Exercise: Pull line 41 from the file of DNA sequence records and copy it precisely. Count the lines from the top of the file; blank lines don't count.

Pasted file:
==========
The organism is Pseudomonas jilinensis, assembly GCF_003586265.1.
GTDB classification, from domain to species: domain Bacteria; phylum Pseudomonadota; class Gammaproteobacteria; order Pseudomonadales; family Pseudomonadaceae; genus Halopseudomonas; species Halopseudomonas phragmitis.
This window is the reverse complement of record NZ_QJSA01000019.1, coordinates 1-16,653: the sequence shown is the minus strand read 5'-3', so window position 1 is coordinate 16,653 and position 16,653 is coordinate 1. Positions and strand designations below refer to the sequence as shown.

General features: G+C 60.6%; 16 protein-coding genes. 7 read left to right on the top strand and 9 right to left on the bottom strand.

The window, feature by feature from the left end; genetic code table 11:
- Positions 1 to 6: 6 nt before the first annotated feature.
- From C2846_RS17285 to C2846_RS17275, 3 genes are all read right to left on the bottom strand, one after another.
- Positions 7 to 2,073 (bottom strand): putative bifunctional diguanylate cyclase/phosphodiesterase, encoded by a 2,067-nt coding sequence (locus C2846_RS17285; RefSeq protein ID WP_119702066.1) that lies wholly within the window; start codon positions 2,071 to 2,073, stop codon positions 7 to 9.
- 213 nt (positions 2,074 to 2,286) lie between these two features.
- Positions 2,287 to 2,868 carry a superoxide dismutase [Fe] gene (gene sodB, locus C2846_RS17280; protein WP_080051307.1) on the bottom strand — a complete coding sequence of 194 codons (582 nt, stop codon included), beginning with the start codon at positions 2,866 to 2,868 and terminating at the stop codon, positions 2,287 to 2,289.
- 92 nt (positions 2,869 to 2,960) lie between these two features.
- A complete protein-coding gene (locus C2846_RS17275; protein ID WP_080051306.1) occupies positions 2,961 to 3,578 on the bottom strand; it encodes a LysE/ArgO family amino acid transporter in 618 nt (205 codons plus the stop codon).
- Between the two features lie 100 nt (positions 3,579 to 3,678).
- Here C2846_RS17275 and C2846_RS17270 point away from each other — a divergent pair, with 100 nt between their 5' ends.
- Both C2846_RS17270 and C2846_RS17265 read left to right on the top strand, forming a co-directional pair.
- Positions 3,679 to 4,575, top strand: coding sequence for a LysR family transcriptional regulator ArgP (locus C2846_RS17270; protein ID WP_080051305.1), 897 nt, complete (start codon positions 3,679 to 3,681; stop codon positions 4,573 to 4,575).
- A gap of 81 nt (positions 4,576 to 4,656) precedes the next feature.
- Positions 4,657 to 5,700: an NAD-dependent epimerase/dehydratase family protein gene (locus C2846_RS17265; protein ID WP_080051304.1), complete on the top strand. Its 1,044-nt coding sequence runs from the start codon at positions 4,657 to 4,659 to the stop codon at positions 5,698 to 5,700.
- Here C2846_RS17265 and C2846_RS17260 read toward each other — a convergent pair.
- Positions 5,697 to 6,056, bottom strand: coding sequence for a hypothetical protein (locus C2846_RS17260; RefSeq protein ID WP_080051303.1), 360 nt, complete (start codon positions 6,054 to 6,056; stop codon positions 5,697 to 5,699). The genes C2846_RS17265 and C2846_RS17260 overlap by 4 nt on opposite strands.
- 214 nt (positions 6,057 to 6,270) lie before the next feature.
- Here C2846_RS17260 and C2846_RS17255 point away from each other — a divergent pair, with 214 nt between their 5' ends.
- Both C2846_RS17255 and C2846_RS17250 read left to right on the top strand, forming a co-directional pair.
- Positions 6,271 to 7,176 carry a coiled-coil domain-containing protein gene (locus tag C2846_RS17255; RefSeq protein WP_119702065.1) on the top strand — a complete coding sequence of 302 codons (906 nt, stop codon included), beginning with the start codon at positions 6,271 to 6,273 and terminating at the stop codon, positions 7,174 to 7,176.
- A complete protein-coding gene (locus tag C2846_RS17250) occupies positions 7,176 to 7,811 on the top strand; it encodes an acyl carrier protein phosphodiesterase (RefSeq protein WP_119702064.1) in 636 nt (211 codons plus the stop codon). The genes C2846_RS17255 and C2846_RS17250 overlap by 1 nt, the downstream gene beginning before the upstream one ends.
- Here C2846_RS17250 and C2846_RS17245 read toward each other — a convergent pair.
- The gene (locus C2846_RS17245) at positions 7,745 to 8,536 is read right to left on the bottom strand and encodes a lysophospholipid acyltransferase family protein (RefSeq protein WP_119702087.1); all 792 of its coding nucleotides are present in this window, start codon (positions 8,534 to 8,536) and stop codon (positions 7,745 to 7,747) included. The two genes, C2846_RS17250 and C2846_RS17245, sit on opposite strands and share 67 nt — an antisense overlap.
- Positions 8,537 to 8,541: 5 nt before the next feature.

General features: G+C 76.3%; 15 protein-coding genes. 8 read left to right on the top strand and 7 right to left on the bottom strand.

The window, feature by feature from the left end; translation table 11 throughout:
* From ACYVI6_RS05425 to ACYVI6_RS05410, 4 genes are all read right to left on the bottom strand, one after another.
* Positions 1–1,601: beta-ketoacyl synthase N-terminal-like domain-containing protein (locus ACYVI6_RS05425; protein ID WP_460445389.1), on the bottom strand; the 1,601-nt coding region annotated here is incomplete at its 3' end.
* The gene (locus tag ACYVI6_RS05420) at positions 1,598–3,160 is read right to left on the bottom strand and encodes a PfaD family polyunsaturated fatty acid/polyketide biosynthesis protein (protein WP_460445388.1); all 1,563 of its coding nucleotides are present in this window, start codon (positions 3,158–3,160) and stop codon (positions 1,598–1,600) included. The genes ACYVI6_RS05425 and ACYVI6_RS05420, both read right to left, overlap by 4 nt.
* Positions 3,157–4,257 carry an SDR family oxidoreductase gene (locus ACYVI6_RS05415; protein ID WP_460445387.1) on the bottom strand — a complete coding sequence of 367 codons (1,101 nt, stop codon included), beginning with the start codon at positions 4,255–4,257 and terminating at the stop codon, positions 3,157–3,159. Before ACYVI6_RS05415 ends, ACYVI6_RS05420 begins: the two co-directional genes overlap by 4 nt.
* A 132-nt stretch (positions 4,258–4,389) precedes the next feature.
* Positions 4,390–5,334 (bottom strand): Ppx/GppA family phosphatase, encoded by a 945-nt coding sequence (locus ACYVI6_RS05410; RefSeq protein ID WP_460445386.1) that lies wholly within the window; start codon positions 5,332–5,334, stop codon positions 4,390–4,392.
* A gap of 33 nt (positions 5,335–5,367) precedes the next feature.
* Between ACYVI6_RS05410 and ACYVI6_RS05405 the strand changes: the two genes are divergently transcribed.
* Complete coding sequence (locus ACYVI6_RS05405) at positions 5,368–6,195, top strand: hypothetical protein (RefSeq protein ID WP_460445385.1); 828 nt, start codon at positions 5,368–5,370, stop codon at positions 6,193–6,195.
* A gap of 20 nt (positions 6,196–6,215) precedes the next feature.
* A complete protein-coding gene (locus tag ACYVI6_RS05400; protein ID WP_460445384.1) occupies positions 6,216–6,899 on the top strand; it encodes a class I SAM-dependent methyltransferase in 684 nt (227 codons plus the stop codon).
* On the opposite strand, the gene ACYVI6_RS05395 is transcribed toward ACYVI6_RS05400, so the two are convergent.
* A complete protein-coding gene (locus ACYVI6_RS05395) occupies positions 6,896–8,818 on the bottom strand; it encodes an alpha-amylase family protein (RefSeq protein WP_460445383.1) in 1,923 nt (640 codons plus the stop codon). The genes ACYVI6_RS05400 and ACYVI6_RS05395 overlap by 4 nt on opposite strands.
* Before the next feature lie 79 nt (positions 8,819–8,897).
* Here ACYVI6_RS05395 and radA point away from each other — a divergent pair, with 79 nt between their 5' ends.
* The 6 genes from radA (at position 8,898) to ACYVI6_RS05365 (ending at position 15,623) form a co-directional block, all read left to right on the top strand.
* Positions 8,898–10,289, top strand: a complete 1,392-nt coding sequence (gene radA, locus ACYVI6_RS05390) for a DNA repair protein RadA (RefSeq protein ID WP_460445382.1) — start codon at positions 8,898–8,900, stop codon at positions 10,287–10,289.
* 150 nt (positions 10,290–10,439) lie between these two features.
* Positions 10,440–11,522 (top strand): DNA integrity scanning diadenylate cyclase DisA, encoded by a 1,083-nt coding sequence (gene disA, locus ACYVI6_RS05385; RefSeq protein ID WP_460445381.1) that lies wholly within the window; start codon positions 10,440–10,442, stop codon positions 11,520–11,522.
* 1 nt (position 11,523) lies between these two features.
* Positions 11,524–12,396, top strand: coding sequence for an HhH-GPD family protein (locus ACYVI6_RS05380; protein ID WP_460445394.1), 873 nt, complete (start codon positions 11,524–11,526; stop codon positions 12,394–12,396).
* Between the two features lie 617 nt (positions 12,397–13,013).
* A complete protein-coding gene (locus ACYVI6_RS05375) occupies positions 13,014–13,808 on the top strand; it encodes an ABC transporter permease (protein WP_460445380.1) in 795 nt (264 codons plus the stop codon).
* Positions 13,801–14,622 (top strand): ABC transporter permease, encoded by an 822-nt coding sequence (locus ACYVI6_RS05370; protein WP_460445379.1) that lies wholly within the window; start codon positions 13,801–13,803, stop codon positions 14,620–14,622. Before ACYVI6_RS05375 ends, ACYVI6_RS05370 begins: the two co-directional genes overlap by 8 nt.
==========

* A complete protein-coding gene (locus tag ACYVI6_RS05400; protein ID WP_460445384.1) occupies positions 6,216–6,899 on the top strand; it encodes a class I SAM-dependent methyltransferase in 684 nt (227 codons plus the stop codon).